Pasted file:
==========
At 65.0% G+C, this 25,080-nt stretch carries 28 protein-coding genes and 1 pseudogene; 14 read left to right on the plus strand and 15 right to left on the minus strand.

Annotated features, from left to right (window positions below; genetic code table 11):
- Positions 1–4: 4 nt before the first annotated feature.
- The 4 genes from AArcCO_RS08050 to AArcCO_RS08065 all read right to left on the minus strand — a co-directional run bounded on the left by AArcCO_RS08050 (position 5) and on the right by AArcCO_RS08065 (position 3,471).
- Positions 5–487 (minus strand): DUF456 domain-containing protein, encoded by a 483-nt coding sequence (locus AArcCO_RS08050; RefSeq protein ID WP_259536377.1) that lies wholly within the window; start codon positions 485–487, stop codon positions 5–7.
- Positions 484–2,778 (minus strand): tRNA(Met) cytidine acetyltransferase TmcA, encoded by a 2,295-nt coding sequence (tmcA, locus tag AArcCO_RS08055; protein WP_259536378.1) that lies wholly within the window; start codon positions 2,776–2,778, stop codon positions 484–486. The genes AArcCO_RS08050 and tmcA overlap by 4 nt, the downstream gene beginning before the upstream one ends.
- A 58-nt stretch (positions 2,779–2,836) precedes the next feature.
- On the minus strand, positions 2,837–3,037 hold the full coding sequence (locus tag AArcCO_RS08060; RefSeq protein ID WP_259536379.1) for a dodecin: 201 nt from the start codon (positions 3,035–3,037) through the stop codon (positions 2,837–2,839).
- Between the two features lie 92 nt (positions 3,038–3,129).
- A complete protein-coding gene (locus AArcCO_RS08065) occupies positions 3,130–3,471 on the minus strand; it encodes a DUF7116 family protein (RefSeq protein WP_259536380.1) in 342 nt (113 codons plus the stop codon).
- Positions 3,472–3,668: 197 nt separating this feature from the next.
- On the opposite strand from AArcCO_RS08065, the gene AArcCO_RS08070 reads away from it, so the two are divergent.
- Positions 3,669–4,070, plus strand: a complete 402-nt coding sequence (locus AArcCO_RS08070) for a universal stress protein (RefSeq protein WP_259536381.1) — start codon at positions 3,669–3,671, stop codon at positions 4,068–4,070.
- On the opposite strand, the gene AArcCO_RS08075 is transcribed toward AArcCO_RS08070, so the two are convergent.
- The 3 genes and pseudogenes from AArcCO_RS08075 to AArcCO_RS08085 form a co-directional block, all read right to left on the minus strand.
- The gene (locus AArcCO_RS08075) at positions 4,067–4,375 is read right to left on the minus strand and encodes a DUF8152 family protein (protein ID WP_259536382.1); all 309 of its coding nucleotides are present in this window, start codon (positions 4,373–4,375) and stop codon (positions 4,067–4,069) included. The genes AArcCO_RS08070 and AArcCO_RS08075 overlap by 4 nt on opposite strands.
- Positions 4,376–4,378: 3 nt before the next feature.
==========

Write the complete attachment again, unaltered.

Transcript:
At 65.0% G+C, this 25,080-nt stretch carries 28 protein-coding genes and 1 pseudogene; 14 read left to right on the plus strand and 15 right to left on the minus strand.

Annotated features, from left to right (window positions below; genetic code table 11):
- Positions 1–4: 4 nt before the first annotated feature.
- The 4 genes from AArcCO_RS08050 to AArcCO_RS08065 all read right to left on the minus strand — a co-directional run bounded on the left by AArcCO_RS08050 (position 5) and on the right by AArcCO_RS08065 (position 3,471).
- Positions 5–487 (minus strand): DUF456 domain-containing protein, encoded by a 483-nt coding sequence (locus AArcCO_RS08050; RefSeq protein ID WP_259536377.1) that lies wholly within the window; start codon positions 485–487, stop codon positions 5–7.
- Positions 484–2,778 (minus strand): tRNA(Met) cytidine acetyltransferase TmcA, encoded by a 2,295-nt coding sequence (tmcA, locus tag AArcCO_RS08055; protein WP_259536378.1) that lies wholly within the window; start codon positions 2,776–2,778, stop codon positions 484–486. The genes AArcCO_RS08050 and tmcA overlap by 4 nt, the downstream gene beginning before the upstream one ends.
- A 58-nt stretch (positions 2,779–2,836) precedes the next feature.
- On the minus strand, positions 2,837–3,037 hold the full coding sequence (locus tag AArcCO_RS08060; RefSeq protein ID WP_259536379.1) for a dodecin: 201 nt from the start codon (positions 3,035–3,037) through the stop codon (positions 2,837–2,839).
- Between the two features lie 92 nt (positions 3,038–3,129).
- A complete protein-coding gene (locus AArcCO_RS08065) occupies positions 3,130–3,471 on the minus strand; it encodes a DUF7116 family protein (RefSeq protein WP_259536380.1) in 342 nt (113 codons plus the stop codon).
- Positions 3,472–3,668: 197 nt separating this feature from the next.
- On the opposite strand from AArcCO_RS08065, the gene AArcCO_RS08070 reads away from it, so the two are divergent.
- Positions 3,669–4,070, plus strand: a complete 402-nt coding sequence (locus AArcCO_RS08070) for a universal stress protein (RefSeq protein WP_259536381.1) — start codon at positions 3,669–3,671, stop codon at positions 4,068–4,070.
- On the opposite strand, the gene AArcCO_RS08075 is transcribed toward AArcCO_RS08070, so the two are convergent.
- The 3 genes and pseudogenes from AArcCO_RS08075 to AArcCO_RS08085 form a co-directional block, all read right to left on the minus strand.
- The gene (locus AArcCO_RS08075) at positions 4,067–4,375 is read right to left on the minus strand and encodes a DUF8152 family protein (protein ID WP_259536382.1); all 309 of its coding nucleotides are present in this window, start codon (positions 4,373–4,375) and stop codon (positions 4,067–4,069) included. The genes AArcCO_RS08070 and AArcCO_RS08075 overlap by 4 nt on opposite strands.
- Positions 4,376–4,378: 3 nt before the next feature.